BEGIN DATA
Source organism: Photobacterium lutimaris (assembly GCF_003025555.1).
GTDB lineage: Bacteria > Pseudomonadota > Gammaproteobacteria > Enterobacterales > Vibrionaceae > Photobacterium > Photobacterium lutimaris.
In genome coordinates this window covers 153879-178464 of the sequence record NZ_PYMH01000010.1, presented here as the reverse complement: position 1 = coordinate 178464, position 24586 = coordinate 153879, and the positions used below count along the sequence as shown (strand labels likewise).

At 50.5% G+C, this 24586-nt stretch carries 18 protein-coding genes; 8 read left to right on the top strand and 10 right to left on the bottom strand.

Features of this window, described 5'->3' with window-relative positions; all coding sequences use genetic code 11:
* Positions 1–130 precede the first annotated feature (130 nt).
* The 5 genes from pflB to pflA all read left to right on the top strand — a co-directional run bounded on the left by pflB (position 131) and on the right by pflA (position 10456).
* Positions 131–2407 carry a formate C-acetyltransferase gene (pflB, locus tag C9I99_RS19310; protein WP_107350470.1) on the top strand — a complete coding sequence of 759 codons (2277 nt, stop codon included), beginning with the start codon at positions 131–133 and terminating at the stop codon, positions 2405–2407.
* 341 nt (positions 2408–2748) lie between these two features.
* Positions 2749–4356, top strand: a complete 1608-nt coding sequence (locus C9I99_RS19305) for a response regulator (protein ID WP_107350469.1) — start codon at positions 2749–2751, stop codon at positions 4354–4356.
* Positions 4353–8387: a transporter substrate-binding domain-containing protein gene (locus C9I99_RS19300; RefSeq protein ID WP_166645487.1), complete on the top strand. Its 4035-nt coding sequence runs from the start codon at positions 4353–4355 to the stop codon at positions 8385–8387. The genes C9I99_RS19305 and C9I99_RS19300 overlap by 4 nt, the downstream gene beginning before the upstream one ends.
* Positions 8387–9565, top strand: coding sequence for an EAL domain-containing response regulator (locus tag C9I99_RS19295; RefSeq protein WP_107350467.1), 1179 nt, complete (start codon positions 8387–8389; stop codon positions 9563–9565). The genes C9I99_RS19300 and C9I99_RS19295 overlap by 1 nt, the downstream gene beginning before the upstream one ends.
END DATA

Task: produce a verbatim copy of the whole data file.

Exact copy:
Source organism: Photobacterium lutimaris (assembly GCF_003025555.1).
GTDB lineage: Bacteria > Pseudomonadota > Gammaproteobacteria > Enterobacterales > Vibrionaceae > Photobacterium > Photobacterium lutimaris.
In genome coordinates this window covers 153879-178464 of the sequence record NZ_PYMH01000010.1, presented here as the reverse complement: position 1 = coordinate 178464, position 24586 = coordinate 153879, and the positions used below count along the sequence as shown (strand labels likewise).

At 50.5% G+C, this 24586-nt stretch carries 18 protein-coding genes; 8 read left to right on the top strand and 10 right to left on the bottom strand.

Features of this window, described 5'->3' with window-relative positions; all coding sequences use genetic code 11:
* Positions 1–130 precede the first annotated feature (130 nt).
* The 5 genes from pflB to pflA all read left to right on the top strand — a co-directional run bounded on the left by pflB (position 131) and on the right by pflA (position 10456).
* Positions 131–2407 carry a formate C-acetyltransferase gene (pflB, locus tag C9I99_RS19310; protein WP_107350470.1) on the top strand — a complete coding sequence of 759 codons (2277 nt, stop codon included), beginning with the start codon at positions 131–133 and terminating at the stop codon, positions 2405–2407.
* 341 nt (positions 2408–2748) lie between these two features.
* Positions 2749–4356, top strand: a complete 1608-nt coding sequence (locus C9I99_RS19305) for a response regulator (protein ID WP_107350469.1) — start codon at positions 2749–2751, stop codon at positions 4354–4356.
* Positions 4353–8387: a transporter substrate-binding domain-containing protein gene (locus C9I99_RS19300; RefSeq protein ID WP_166645487.1), complete on the top strand. Its 4035-nt coding sequence runs from the start codon at positions 4353–4355 to the stop codon at positions 8385–8387. The genes C9I99_RS19305 and C9I99_RS19300 overlap by 4 nt, the downstream gene beginning before the upstream one ends.
* Positions 8387–9565, top strand: coding sequence for an EAL domain-containing response regulator (locus tag C9I99_RS19295; RefSeq protein WP_107350467.1), 1179 nt, complete (start codon positions 8387–8389; stop codon positions 9563–9565). The genes C9I99_RS19300 and C9I99_RS19295 overlap by 1 nt, the downstream gene beginning before the upstream one ends.